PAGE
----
It was this week more than 75 years ago, that one of the most harrowing personal dramas of the Second World War played itself out on a watery stage in the Central Pacific Ocean. Carrying a classified communication to Gen. Douglas MacArthur, Eddie Rickenbacker and his crew ditched their plane into the water after straying off course.
News of the incident caused a sensation. Capt, Rickenbacker, a Medal of Honor recipient from the First World War, had been the most lethal fighter pilot in the world; had helped start a commercial airline; had founded his own automobile company; and owned the Indianapolis Motor Speedway. To say that he had a household name would be an understatement.
Rickenbacker took charge of the survivors who were now clinging to a nine-foot life raft that was being circled by 10-foot and longer sharks. Yet, that wasn’t the real danger, absurd as it sounds. Thirst and starvation were the enemies.
To keep up morale, Rickenbacker, who wasn’t especially religious, suggested a daily reading from a New Testament one of the men had. On the eighth day, after this morning “devotional,” there was desperate talk among the crew about cutting off some of their digits to use as fish bait. It was then, out of nowhere, that a seagull landed on Eddie Rickenbacker’s head!
Able to “hear a pin drop on the water of the Pacific,” the crew watched with famished eyes as Rickenbacker captured it. The survivors ate the gull’s flesh and used its remains to catch fish. With an immediate rain in the evening, Rickenbacker and his crew were provided the sustenance to survive.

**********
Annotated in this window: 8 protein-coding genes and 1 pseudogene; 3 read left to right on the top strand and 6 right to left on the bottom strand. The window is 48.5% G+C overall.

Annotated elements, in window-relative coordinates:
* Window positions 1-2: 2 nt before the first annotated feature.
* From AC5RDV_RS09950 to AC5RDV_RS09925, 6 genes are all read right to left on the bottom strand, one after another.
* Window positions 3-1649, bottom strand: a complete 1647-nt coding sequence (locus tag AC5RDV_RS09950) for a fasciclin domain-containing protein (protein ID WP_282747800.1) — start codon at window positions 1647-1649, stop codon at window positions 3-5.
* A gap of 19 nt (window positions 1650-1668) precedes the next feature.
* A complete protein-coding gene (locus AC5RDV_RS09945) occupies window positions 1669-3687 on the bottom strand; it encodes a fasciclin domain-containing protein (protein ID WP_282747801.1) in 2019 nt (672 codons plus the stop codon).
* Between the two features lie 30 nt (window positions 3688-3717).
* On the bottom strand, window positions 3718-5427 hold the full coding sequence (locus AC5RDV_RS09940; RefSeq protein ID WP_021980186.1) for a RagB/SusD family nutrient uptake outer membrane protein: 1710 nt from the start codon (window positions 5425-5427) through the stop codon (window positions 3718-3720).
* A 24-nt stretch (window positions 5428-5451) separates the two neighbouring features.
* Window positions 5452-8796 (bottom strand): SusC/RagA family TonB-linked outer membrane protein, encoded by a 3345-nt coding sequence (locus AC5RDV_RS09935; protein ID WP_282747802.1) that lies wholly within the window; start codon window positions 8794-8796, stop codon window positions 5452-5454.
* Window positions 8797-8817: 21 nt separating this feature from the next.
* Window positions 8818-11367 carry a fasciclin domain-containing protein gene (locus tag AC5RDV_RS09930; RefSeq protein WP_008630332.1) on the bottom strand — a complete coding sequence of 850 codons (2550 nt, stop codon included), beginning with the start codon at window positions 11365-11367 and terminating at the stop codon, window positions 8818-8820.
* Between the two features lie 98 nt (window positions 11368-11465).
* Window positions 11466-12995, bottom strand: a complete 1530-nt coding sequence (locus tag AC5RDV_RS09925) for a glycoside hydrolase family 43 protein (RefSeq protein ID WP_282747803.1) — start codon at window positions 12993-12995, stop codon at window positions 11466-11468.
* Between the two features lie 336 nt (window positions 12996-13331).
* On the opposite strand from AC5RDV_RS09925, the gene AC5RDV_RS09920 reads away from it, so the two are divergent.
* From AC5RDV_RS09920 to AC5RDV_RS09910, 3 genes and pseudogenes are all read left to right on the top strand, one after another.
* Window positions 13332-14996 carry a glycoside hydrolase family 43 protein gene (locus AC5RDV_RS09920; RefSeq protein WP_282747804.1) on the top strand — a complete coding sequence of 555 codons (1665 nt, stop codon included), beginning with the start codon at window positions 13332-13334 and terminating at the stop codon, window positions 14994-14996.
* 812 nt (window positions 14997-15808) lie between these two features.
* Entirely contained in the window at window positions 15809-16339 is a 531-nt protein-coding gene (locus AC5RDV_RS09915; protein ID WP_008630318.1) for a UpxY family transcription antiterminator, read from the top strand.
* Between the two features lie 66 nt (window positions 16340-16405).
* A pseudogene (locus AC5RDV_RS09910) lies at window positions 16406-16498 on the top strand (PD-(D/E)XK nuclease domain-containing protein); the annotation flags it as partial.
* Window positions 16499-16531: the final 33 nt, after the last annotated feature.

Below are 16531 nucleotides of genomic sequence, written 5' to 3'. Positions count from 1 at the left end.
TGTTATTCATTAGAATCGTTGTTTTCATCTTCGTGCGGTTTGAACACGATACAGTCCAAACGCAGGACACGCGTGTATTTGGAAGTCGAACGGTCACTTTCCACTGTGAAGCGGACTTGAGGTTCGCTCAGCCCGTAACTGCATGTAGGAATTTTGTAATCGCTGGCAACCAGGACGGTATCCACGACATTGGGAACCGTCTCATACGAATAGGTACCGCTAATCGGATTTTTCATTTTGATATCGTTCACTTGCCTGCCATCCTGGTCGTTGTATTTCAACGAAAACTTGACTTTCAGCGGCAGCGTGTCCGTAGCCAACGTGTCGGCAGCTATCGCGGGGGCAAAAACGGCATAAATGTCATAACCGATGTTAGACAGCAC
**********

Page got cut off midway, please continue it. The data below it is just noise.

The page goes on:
Max Lucado added an interesting addendum to this story. He wrote that Rickenbacker, on the beaches of Coconut Grove, Fla., many decades later, would sometimes take a bucket of shrimp with him on the warm evenings. Hundreds of sea gulls would join him, and he would toss shrimp up to their hungry beaks. It was the old captain’s way of remembering and saying, “Thank you.” He was grateful for the grace that made the rest of his life possible.
All great religions teach gratitude, but one need not be “especially religious” to embrace its benefits. Research shows that grateful people are generally more healthy, experience less anxiety, and have a more positive outlook on life. But we instinctively know this already. Just look at the first complete sentence most of us teach our children to say: “Thank you.”
One of the old hymns we sang in the churches of my youth went, “When upon life’s billows you are tempest tossed; when you are discouraged, thinking all is lost. Count your many blessings, name them one by one, and it will surprise you what the Lord has done.”
That’s a good place to start. Count your blessings, your good fortunes, and the inexplicable mercies of life. Name them one by one — big, small, and in-between —and you won’t able to stop yourself from saying, “Thank you.”
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Ronnie McBrayer is a syndicated columnist, blogger, speaker, and author of multiple books. Visit his website at www.ronniemcbrayer.org.